It just occurred to me that most public schools today send out very mixed messages. At least in our district they do. The more I think about it, the more confused I get.
-You memorize sight words.
-You memorize a list of spelling of words each week.
-You DON'T need to memorize your math facts. That is rote memorization and rote memorization is a very bad thing.
On what planet does that make sense? It's completely backward and the opposite of what grows strong readers, able spellers, and competent mathematicians.
In sharp contrast:
+My youngest DOESN'T memorize sight words. She's learning to read phonetically (no guessing!).
+None of my children is memorizing spelling words because they're learning the rules of spelling instead. (We do Spelling Mastery)
+All of my children have been/will be expected to learn their math facts to mastery. Memorizing those math facts develops the automaticity that will serve them well.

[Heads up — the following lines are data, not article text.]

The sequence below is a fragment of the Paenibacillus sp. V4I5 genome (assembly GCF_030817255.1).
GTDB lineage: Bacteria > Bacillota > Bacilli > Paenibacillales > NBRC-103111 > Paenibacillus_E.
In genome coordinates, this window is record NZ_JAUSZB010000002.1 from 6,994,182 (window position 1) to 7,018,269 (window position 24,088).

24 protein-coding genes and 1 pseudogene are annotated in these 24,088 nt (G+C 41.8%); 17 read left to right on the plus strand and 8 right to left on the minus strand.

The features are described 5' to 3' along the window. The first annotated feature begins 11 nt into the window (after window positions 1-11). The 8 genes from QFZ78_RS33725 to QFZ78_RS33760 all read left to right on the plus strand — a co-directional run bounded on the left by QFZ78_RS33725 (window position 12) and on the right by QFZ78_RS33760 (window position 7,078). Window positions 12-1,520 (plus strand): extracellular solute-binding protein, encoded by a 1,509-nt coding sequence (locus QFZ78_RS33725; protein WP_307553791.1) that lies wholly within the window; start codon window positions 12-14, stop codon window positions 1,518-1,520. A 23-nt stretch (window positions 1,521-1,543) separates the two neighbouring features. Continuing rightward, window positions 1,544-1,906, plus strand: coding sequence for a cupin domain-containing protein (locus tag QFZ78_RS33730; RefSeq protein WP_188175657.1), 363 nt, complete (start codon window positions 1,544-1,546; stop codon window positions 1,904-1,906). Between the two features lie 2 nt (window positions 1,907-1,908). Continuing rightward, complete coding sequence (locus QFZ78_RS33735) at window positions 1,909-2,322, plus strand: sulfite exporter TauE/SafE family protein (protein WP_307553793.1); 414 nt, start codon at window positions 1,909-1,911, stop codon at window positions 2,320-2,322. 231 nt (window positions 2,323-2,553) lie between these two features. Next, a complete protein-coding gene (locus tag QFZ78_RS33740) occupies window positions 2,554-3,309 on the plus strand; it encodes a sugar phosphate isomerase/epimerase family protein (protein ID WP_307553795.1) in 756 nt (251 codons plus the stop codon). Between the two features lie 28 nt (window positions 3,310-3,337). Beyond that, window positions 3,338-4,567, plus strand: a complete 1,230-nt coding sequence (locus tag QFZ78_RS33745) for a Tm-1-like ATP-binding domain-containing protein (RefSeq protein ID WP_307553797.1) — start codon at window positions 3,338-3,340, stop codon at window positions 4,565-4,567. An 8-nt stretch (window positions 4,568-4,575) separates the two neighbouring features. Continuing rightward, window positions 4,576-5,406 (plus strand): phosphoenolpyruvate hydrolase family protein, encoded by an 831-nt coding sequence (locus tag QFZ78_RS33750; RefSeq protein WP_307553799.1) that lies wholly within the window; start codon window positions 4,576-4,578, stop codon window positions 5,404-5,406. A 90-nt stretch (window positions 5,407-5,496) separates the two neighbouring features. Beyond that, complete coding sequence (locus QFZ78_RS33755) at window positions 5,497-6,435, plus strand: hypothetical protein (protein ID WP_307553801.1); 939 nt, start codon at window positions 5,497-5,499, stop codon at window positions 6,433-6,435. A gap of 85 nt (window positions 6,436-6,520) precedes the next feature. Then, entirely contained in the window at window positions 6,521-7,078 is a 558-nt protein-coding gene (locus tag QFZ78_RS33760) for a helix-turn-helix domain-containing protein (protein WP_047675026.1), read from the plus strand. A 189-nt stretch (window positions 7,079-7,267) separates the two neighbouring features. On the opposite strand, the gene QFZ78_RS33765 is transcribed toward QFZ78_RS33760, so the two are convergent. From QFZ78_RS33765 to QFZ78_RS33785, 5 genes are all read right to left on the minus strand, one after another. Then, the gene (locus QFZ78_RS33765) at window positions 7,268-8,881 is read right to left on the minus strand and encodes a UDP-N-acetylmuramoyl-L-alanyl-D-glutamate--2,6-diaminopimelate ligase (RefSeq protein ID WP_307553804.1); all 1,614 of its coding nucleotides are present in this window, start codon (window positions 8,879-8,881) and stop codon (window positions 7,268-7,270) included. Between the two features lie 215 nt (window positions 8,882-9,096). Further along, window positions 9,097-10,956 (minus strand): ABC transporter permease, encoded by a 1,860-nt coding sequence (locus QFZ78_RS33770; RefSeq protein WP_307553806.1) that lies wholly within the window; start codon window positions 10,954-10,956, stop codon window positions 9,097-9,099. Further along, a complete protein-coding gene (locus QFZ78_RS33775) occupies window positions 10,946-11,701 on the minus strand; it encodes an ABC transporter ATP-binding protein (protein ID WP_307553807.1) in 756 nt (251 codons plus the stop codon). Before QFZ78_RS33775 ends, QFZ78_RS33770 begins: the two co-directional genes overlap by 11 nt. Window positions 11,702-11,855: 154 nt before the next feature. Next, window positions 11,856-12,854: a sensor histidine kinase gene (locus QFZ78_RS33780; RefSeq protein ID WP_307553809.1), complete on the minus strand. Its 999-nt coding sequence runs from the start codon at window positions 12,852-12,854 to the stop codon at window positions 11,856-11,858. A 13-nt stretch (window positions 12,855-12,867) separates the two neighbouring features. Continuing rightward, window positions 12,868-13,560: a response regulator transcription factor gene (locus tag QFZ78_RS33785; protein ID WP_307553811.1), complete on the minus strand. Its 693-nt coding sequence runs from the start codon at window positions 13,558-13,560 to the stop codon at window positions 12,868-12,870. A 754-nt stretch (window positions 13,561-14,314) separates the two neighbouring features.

I guess what bothers me most is the double standard. Either educators should be against any kind of memorization work or they shouldn't be entitled to say memorizing stuff is bad or useless. You just can't have it both ways. You just can't.
*end of rant*
post script: Now that I am having the benefit of calm quietness, I realize I was unfair to many of the teachers in my district who see right through this craziness. To all those teachers who run daily math drills, have the children do "holey cards" and such to build that mastery despite whatever Everyday Math tells them is best for the children, I must say "Thank You!"